Magnetic Resonance Imaging (MRI) scanning is a method of imaging the human body or other fleshy objects, e.g., animals, either alive or dead. It depends on the object being placed in a large and uniform magnetic field (commonly ranging from 0.2-7.0 Tesla field strength according to the particular machine used).

The image is created by disturbance of molecules of the body by radio-frequency (RF) pulses causing resonance of these molecules. After the RF pulse, the molecules realign with the magnetic field and in so doing emit a weak RF signal of their own. This signal is detected and analyzed by a computer and a signal map created of the interrogated body part such that a grayscale image is displayed.

The appearance is usually that of “slices” through the body revealing the inner organs. It is useful in medical practice to place needles in these inner organs in the presence of disease both to extract tissue and fluid samples for analysis (biopsy) or to pass fluids or instruments down the needles to alter the tissue of interest in a variety of prespecified ways.

The precise position of the needle tip is clearly vital for accurate diagnosis and/or therapy in this context.

To use a needle in an MRI scanner, the needle must fulfill all the requirements for a medicinal needle in terms of strength and body compatibility as well as being compatible with MRI imaging apparatus in that it must be both clearly visible when scanned as well as causing no distortion artefact to the final stage. Any magnetic object will distort the magnetic field and thus the image, making accurate placement difficult.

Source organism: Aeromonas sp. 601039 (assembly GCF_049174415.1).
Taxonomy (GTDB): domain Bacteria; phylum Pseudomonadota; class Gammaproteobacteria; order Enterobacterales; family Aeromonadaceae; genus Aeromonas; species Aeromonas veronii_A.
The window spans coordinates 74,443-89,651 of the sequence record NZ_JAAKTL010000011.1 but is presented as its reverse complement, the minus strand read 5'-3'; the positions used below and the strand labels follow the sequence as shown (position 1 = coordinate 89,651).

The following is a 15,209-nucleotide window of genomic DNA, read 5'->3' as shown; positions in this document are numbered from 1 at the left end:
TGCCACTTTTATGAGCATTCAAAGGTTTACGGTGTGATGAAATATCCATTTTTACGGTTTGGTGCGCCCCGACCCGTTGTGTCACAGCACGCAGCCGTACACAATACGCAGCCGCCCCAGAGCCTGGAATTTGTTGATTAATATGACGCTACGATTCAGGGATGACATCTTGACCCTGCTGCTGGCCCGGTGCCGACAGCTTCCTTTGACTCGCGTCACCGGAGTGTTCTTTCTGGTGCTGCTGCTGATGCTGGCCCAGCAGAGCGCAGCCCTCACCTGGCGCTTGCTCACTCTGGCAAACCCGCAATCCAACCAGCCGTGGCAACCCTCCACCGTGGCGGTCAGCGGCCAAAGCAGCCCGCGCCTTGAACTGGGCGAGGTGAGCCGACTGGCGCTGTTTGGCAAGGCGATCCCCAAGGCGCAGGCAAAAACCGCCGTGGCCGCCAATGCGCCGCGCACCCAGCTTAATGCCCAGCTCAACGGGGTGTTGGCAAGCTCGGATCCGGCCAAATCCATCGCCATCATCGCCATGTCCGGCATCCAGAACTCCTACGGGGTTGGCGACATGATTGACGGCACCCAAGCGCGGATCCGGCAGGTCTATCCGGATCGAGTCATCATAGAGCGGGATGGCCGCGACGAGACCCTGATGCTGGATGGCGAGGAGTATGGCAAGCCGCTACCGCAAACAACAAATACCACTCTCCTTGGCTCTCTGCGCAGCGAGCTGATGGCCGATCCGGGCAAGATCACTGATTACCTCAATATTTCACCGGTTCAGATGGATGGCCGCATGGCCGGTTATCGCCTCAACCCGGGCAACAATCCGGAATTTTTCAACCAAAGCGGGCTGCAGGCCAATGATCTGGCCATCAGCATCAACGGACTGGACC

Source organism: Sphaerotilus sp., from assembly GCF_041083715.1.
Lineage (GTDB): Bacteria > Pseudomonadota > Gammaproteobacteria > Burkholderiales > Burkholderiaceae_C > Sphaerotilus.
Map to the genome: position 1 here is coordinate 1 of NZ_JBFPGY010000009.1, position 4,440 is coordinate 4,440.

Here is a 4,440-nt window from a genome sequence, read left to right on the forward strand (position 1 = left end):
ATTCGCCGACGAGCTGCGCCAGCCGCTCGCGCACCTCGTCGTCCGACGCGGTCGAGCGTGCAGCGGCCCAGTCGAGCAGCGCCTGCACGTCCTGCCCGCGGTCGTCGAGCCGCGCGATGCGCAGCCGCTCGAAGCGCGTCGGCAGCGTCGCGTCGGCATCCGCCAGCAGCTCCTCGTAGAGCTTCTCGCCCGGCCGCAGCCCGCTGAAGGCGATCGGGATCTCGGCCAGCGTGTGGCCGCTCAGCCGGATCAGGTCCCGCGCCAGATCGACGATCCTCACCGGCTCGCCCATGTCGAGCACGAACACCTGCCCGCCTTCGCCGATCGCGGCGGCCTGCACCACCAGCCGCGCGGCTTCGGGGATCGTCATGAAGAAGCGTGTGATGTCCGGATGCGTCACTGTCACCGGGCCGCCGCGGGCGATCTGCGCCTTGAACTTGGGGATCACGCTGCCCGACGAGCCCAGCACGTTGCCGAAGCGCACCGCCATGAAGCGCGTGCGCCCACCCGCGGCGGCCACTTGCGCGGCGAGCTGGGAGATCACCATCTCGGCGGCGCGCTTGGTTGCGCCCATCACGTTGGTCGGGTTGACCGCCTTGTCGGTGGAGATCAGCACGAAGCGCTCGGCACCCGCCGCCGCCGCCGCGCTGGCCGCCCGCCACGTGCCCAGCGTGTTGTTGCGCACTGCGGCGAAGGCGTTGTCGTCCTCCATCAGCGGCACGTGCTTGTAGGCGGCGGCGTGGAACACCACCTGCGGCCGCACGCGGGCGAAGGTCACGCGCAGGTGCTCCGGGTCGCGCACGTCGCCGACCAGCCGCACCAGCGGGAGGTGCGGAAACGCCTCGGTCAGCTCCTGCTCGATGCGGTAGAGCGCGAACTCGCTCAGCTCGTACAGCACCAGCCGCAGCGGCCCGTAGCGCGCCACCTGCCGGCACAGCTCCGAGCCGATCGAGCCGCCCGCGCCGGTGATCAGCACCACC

Such needles as are used currently are made of metal alloys with high non-ferrous metal content and a low relative proportion of iron, but these still cause significant artefact, especially at the needle tip, the most important part.

According to the present invention, the needle is manufactured out of non-metallic materials such as carbon fiber, glass fiber, plastics or ceramics so as to cause no artefact on MRI scanning and allow non-distorted tip visualization.

In one embodiment of the invention, the needle is made of fiber composite materials such as carbon or glass fibers wherein the fibers are arranged either axially, spirally, in circular fashion, or in a combination of these orientations. In another embodiment of the invention, the needle is sterilizable by heat, chemicals, and/or irradiation techniques allowing re-use of the needle.